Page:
December 30 2016
Missed it by that much…
The Dow Jones Industrial Average (DJIA) got within 13 points of 20,000 last Tuesday. It finished the week about 90 points below the vaunted milestone.
“The Dow has gained nearly 10 percent since the end of October, more than double its 4.1 percent rise during the first nine months of the year, spurred in part by Donald J. Trump’s victory in the 2016 U.S. presidential election,” Barron’s reported.
The major U.S. indices have been strong performers since early November. Many people are wondering whether they will continue to do well in 2017. The Economist suggested 2017 could hold a surprise that will negatively affect investors’ expectations:
“By definition, a surprise is something the consensus does not expect…investors are expecting above-trend economic growth, higher inflation, and stronger profits…So it is not too difficult to see how the first surprise might play out. Expectations for the effectiveness of Mr. Trump’s fiscal policies are extraordinarily high. But it takes time for such policies to be implemented, and they may be diluted by Congress along the way (especially on public spending). Indeed, it may well be that demography and sluggish productivity make it very hard to push economic growth up to the 3-4 percent hoped for by the new administration.”
On the other hand, profitability has improved. American companies have seen earnings rebound, and many companies are positioned to benefit from the corporate tax cuts promised by the new administration.
However, this good news may already be reflected in current share prices. Robert Shiller’s cyclically adjusted price-earnings (CAPE) ratio, a measure of valuation based on average inflation-adjusted earnings of companies in the Standard & Poor’s 500 index from the previous 10 years, was at 27.99 on December 23. That’s almost 70 percent above its long-term average of 16.05 and indicates markets may be overvalued.
Regardless of potential negative surprises and current market valuation, many analysts expect a positive performance from U.S. stock markets next year. MarketWatch reported, “Most house projections from the big investment banks and brokers converge around the S&P closing the year at 2350 – a scant 5 percent above current levels. Only one strategist…dares to suggest that 2017’s gains could be as much as 20 percent.”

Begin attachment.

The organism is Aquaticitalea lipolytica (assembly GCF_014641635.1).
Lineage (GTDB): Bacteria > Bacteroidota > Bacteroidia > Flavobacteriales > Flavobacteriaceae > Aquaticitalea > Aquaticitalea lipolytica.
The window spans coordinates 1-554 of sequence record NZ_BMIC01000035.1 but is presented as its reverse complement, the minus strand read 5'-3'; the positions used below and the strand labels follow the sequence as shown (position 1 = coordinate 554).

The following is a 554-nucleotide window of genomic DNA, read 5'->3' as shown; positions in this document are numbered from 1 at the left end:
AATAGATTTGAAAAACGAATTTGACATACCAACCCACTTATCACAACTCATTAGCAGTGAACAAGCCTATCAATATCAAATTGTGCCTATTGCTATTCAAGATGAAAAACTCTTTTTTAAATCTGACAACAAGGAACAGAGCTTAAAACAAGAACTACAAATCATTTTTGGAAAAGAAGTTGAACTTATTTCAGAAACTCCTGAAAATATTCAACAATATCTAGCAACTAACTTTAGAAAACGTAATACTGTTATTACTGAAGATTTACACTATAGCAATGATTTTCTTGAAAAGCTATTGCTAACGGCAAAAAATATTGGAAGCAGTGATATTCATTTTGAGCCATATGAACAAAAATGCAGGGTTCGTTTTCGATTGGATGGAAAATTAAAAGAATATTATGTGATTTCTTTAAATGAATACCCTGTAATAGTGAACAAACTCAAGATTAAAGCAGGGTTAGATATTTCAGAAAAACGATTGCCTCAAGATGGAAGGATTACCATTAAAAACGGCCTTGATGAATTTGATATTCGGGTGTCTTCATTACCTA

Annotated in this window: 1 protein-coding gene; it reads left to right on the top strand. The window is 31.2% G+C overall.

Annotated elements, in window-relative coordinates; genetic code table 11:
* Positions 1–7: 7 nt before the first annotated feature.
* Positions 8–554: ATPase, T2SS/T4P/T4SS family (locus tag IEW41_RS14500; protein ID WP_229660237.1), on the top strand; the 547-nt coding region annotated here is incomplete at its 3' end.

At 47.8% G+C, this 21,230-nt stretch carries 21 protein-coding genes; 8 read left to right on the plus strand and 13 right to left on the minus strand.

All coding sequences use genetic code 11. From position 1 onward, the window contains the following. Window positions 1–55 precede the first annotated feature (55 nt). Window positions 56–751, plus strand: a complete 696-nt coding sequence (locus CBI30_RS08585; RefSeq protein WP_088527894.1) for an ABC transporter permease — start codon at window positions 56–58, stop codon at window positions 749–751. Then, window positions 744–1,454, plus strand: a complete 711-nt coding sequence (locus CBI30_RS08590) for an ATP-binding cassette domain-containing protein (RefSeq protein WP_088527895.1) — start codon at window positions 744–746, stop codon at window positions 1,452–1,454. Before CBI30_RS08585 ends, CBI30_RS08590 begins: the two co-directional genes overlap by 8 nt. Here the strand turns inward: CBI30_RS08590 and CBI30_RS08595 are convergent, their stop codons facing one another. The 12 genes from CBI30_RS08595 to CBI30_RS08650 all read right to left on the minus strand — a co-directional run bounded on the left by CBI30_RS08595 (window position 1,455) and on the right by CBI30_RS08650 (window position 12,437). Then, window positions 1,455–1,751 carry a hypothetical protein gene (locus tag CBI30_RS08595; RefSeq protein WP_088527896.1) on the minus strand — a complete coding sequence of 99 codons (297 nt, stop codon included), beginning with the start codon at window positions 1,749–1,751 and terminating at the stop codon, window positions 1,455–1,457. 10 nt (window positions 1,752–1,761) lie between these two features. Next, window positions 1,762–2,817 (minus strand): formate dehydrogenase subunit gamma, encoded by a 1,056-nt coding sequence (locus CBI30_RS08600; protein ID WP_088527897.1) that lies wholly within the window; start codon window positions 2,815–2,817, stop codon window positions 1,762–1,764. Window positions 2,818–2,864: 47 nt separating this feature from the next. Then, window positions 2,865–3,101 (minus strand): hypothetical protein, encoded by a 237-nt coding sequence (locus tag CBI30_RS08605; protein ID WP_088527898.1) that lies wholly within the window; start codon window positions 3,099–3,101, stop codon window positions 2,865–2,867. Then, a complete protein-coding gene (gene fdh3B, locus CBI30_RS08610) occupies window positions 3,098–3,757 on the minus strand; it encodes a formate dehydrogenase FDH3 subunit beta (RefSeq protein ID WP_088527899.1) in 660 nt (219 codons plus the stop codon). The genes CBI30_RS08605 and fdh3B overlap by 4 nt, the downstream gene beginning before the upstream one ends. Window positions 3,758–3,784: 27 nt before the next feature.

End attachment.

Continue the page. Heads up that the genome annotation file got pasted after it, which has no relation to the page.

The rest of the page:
- Data as of 12/23/161-WeekY-T-D1-Year3-Year5-Year10-Year
- Standard & Poor’s 500 (Domestic Stocks)0.0020.1080.0970.0740.1230.048
- Dow Jones Global ex-U.S.-184.108.40.206-3.32.8-1.1
- 10-year Treasury Note (Yield Only)2.5NA2.32.924.6
- Gold (per ounce)-220.127.116.11-1.9-6.86.1
- Bloomberg Commodity Index-2.19.810.5-12.2-9.4-6.3
- DJ Equity All REIT Total Return Index-0.57.17.3118.104.22.168
*Indices are unmanaged and investors cannot invest directly in an index.
*Sources: Yahoo! Finance, Barron’s, djindexes.com, London Bullion Market Association
*S&P 500, Dow Jones Global ex-US, Gold, Bloomberg Commodity Index returns exclude reinvested dividends (gold does not pay a dividend) and the three-, five-, and 10-year returns are annualized; the DJ Equity All REIT Total Return Index does include reinvested dividends and the three-, five-, and 10-year returns are annualized; and the 10-year Treasury Note is simply the yield at the close of the day on each of the historical time periods.
*Past performance is no guarantee of future results. Indices are unmanaged and cannot be invested into directly. N/A means not applicable.